Milwaukee officials want fair share of transit funds

Five prominent Milwaukee area leaders are asking state legislators to provide more funding for Milwaukee County buses, and they want a bigger share of the $1.27 million in leftover Southeastern Regional Transit Authority (RTA) funds.

The state Legislature’s powerful budget writing Joint Finance Committee is scheduled to review transit funding issues on Thursday.

Milwaukee County Executive Chris Abele, Milwaukee Mayor Tom Barrett, Metropolitan Milwaukee Association of Commerce (MMAC) president Tim Sheehy, Milwaukee Public Schools president Greg Thornton and University of Wisconsin-Milwaukee chancellor Michael Lovell sent a letter this week to Joint Finance Committee co-chairs Rep. Robin Voss, R-Burlington, and Sen. Albert Darling, R-River Hills, asking for more transit funds for Milwaukee County buses.

“Maintaining a thriving transit system in Milwaukee County is a key part of keeping the economic engine of our state strong,” the Milwaukee area officials’ letter states. “With gas prices hovering at record levels and funding for road building set to increase, we encourage you to balance transit funding in the state budget so that our workers can get to their jobs.”

Vos and Darling could not immediately be reached for comment.

The proposed state budget would cut $13.6 million in state funding from the Milwaukee County Transit System, or about $6.8 million a year, Milwaukee County officials say. That is a 10 percent cut in the state’s funding for MCTS and is the financial equivalent of a 29 percent fare increase, said Abele spokesman Brandon Lorenz.

The Joint Finance Committee recently approved a measure to eliminate regional transit authorities in the state, including the Southeastern RTA, which was established to fund a proposed commuter rail service from Kenosha to Milwaukee. The Southeastern RTA collected funds from a car rental tax in Kenosha, Racine and Milwaukee counties. There is about $1.27 million of those funds left over in the Southeastern RTA’s coffers, according to Milwaukee area officials.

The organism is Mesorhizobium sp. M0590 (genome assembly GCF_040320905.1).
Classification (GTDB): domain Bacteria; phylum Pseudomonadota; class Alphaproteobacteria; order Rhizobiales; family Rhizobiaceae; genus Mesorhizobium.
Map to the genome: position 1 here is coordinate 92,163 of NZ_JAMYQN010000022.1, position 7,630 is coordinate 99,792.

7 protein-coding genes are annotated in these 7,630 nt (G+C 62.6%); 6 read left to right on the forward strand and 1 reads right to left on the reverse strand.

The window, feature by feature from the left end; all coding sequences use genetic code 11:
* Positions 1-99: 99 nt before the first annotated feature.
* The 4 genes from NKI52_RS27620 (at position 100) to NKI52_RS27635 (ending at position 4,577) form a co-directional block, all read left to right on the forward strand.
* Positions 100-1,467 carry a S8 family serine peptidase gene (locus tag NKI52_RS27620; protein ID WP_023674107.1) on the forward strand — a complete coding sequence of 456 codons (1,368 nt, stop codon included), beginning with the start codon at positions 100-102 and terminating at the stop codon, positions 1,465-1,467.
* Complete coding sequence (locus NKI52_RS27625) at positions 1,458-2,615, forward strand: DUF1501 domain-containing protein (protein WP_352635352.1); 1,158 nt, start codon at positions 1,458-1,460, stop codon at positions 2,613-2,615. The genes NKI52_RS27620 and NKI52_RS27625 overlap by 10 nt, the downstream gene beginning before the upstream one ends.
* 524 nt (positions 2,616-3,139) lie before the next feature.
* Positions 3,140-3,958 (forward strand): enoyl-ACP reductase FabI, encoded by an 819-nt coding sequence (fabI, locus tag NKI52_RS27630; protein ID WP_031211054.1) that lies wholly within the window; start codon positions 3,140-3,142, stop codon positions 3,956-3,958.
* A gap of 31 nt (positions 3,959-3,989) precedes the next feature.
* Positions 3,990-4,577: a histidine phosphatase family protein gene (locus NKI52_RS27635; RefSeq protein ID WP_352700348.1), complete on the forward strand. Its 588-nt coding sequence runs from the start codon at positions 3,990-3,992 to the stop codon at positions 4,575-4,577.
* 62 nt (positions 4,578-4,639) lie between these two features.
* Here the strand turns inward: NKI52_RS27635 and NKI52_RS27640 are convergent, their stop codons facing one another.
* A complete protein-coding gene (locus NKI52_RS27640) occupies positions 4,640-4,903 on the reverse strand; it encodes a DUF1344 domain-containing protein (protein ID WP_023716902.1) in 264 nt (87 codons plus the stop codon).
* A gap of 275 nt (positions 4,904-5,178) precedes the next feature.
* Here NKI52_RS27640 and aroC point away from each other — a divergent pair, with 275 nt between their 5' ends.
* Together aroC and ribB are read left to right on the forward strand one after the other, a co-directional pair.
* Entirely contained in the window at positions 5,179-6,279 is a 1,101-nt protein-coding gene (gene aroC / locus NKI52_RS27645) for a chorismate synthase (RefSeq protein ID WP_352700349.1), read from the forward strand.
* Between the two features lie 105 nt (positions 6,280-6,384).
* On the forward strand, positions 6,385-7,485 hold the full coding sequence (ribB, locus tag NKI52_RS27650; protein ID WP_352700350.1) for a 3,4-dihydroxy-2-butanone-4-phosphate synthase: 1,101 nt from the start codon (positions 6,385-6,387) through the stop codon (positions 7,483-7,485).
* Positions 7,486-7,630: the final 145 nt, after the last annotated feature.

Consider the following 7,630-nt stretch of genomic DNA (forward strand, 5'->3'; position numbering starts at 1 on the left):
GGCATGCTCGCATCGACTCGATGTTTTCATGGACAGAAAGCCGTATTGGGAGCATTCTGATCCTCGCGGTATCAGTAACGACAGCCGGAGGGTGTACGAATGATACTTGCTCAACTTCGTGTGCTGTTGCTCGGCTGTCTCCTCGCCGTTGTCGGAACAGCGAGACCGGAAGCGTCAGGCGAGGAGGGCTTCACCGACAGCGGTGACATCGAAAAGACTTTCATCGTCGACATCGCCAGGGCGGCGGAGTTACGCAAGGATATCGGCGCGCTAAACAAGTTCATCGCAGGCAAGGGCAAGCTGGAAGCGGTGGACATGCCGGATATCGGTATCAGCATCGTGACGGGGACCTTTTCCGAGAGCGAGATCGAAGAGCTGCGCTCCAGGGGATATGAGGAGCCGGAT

The proposed state budget includes plans to evenly split and distribute the $1.27 million to Kenosha, Racine and Milwaukee counties, providing about $423,000 to each county.

But Milwaukee area officials say Milwaukee County should get a much larger share of the leftover RTA funds because the vast majority of car rentals in the RTA were in Milwaukee County.

“Milwaukee County taxpayers should receive that money back to protect the county’s transit system, rather than have it diverted to other systems,” the Milwaukee officials’ letter to Vos and Darling says.

The Milwaukee officials also say that the Joint Finance Committee should use additional transportation funds to eliminate mass transit funding cuts.

“The Legislative Fiscal Bureau recently re-estimated the transportation fund balance and found it will contain an additional $27 million in funding,” their letter states. “By keeping transit funding in the transportation fund and using just $14 million of that funding for local transit aid, Milwaukee County can avoid cutting its transit system by $7 million (a year), and likewise, the rest of the state’s transit systems will be able to maintain funding at the current level during the next budget cycle.”

The Milwaukee officials also said the transportation fund should remain the source of mass transit funding. They oppose plans to move mass transit funding into the states’ general fund.

“Moving it to the general fund makes it much easier for that funding to be diverted to other purposes,” they said.

 

Andrew Weiland is managing editor of BizTimes Milwaukee.

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